Since she began to produce them more than three decades ago, ceramic artist Irma Starrs Christmas ornaments and figurines have become a Kansas City holiday tradition. An Irma Starr creation is unmistakable, employing a wide range of decorating techniques that she discovered in the Nelson-Atkins Museum of Arts Burnap Collection of English pottery 50 years ago.
By ALICE THORSON
The Kansas City Star
Available at the museums store and at Halls, Starrs meticulously detailed Santas and snowmen are go-to items for gift-givers. And as her legions of fans know, every year she comes up with something new.
Whats new for this year?
I like to do things that relate to Kansas City. This year I created a Union Station ornament; earlier I did a Shuttlecocks cup.
I did a new snowflake and an ornament based on a Plaza tower; Ive also introduced a line of ornaments inspired by The Wizard of Oz. And I just finished some Wizard of Oz cookie jars, only available in the Nelson-Atkins store. I topped off one of the cookie jars with little sparkly red shoes.
I love making stuff. I cant stop decorating. I work every day.
Your studio looks like Santas workshop with the lighted tree decorated for the holidays. Tell me about the ornaments.
I do angels, gingerbread men, snowflakes, stars, roosters, toy soldiers and a variety of Santas. Theyre priced from $15 to $40.
My Wizard of Oz ornaments include the Tin Man, the Scarecrow, Dorothy, the Good Witch and Bad Witch, the ruby slipper, a flying monkey and a Munchkin. KCI (airport) has begun carrying the Wizard of Oz ornaments. They come in specially designed boxes that show the ornament against a background with a rainbow and images of the characters.
I also produce figurines Santas, angels and snowmen for holiday decor, and pins and earrings.
Do you do all of this yourself?
I design and create the first one, and I found a factory in Sri Lanka where six girls create the copies. Theyre all done by hand.
How did this all start?
In my senior year at Kansas City Art Institute, all the seniors were told to go to the Nelson-Atkins and find an object you love and research it and make it. Mine was the mermaid from the Burnap Collection of English pottery. I studied under Ken Ferguson, and he loved the Burnap Collection too his rabbits were inspired in part by the Burnap Collection.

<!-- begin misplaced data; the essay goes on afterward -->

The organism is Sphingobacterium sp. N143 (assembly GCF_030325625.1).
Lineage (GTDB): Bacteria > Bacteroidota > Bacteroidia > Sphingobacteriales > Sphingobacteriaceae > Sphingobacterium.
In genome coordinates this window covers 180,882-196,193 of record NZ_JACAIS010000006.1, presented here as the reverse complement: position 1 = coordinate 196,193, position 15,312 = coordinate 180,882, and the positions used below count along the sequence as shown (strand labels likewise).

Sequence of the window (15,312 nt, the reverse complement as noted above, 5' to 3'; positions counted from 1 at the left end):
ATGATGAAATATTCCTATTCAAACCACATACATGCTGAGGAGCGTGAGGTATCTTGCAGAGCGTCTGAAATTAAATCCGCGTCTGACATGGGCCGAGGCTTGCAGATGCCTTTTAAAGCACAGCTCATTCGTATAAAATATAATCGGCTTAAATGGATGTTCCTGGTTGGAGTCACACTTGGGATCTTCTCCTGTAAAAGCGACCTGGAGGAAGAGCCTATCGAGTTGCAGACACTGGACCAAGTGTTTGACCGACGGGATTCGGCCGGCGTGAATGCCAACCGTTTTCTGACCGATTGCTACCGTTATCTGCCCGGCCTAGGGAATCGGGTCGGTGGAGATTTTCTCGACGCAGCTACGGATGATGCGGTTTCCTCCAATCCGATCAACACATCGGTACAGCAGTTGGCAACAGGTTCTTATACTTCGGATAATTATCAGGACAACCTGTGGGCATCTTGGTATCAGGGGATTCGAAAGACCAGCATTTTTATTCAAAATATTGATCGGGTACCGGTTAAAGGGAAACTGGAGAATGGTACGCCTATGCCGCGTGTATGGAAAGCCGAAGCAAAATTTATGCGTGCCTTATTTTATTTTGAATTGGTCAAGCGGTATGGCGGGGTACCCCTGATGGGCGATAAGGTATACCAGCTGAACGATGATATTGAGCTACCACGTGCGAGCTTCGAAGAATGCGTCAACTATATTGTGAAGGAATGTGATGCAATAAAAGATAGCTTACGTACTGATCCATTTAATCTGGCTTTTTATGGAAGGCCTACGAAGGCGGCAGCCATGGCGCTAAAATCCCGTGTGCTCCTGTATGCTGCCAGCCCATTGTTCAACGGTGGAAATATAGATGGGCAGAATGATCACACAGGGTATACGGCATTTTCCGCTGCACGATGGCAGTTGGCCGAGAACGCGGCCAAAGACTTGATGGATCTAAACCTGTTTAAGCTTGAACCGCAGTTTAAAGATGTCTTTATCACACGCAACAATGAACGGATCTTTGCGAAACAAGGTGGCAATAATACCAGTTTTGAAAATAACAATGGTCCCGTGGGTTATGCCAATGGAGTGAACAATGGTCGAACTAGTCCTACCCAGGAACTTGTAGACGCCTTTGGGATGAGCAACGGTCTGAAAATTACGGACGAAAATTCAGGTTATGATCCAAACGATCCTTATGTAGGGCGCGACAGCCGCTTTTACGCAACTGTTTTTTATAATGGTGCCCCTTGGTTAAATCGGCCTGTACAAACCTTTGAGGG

He came over and said, Weve got to mix the clay so it looks like Burnap pottery. He taught me how to throw big dishes and sent all over the U.S. for the right colored slips. Slip is clay, but its thinned and strained like thick cream. Its used as a surface coating and also for the decorations. The techniques include combing, feathering, marbling and slip-trailing. Its like decorating a cake with little squeeze bottles.
We finally made the mermaid on an 18-inch charger. Ross Taggert, then the museums curator of decorative arts, brought it to the Nelson-Atkins shop, and that was the beginning.
So that first piece sold?
Yes. And then I was asked if I could do another design, the pelican in her piety, which is a symbol of Jesus. After that I did a honey jar, and then the stores manager John Hamann came over and said, Lets try some Santas. Next it was Lets do snowmen, and we did all the holidays. That was 20 years ago, and theyve given me ideas all these years. Theyre my family. We do things together.
Its the same at Halls, where I work with Melissa Pyron and Larry Ladd. Every year they pick out one of the Plaza towers and I translate it into an ornament.
And its turned into quite a business.
The Nelson-Atkins store has opened up a registry. People come in and order a dish to commemorate a wedding, graduation, anniversary, the birth of a baby, buying a new house. Then they come to my studio and we do a drawing. Everybody designs their own dish.
Where do you find inspiration?
The old shards in this bowl came from a pottery museum in Stoke-on-Trent, England, and show the hand-marbling design used in Burnap pottery. It used to be done with a goose feather.
I create some of the border designs on my platters by pressing seashells into the rim, so the lines arent all even. That kind of imperfection is desirable. You see it in the lettering on the original Burnap Collection objects.
Besides the Burnap pieces, I find inspiration in things I find at crafts stores; I also look at magazines and catalogs for anything that says Christmas.
You have an event coming up.
Ill be at the Nelson store from 10 a.m. to 5 p.m. on Saturday, Dec. 7. Ill be personalizing the things people purchase, drawing on the back of them with a marking pen. You can see examples of all of my work on my website, IrmaStarr.com.